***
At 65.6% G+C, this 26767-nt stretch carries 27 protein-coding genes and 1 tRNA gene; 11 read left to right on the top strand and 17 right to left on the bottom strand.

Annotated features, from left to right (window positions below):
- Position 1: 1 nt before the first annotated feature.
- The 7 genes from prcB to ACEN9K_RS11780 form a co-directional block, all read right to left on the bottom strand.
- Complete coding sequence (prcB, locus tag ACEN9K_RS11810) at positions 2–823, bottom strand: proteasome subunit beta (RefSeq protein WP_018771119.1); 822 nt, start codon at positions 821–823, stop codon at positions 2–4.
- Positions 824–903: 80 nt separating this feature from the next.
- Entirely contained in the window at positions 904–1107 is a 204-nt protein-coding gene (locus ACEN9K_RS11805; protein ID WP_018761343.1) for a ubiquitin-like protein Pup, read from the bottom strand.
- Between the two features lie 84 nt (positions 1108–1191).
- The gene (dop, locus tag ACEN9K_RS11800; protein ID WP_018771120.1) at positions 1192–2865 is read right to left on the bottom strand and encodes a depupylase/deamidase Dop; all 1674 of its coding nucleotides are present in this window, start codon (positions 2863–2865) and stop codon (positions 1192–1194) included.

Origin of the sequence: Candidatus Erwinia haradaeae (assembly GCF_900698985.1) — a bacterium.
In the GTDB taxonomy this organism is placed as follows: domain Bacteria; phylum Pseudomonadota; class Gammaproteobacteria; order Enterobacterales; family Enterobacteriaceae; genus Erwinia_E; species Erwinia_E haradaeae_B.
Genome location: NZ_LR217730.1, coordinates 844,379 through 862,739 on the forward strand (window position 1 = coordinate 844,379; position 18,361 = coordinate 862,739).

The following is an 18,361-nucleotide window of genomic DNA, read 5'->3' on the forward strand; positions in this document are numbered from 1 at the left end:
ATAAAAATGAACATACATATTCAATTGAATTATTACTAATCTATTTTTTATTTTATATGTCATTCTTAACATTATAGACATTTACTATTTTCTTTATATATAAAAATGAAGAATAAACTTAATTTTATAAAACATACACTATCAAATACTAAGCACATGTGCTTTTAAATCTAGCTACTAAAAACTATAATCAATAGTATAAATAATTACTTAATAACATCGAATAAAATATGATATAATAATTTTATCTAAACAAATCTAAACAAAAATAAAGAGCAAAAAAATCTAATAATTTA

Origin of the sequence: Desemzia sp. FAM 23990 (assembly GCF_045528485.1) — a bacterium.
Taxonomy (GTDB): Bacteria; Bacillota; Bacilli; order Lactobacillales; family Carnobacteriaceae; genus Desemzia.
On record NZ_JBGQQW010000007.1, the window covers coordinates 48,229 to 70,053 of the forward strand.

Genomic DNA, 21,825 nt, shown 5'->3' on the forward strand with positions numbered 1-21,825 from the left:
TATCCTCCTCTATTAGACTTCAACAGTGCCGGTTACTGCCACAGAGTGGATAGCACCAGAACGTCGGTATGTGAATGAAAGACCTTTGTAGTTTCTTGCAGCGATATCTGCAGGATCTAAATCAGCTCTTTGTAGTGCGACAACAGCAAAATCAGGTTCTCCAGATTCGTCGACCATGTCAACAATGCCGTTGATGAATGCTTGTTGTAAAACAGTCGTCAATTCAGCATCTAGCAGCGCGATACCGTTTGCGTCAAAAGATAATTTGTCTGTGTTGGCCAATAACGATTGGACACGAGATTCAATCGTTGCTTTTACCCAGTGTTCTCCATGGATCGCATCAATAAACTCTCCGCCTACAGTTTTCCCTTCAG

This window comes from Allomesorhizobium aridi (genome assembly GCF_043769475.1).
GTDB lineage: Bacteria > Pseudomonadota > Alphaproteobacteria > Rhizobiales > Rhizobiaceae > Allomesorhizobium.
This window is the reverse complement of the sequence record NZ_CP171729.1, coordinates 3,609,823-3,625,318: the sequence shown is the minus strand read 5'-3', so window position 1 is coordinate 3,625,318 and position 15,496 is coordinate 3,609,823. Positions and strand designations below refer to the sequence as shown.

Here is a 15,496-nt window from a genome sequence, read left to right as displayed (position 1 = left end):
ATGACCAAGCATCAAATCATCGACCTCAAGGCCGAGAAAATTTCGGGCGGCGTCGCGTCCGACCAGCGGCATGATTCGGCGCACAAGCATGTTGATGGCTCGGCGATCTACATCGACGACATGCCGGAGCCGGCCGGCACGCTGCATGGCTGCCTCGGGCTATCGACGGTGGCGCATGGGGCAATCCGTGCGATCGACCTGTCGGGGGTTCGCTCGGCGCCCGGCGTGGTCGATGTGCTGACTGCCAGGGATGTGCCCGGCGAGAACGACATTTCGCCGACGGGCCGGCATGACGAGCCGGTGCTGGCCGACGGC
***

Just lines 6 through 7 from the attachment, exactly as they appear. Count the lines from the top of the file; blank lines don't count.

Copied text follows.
- Positions 824–903: 80 nt separating this feature from the next.
- Entirely contained in the window at positions 904–1107 is a 204-nt protein-coding gene (locus ACEN9K_RS11805; protein ID WP_018761343.1) for a ubiquitin-like protein Pup, read from the bottom strand.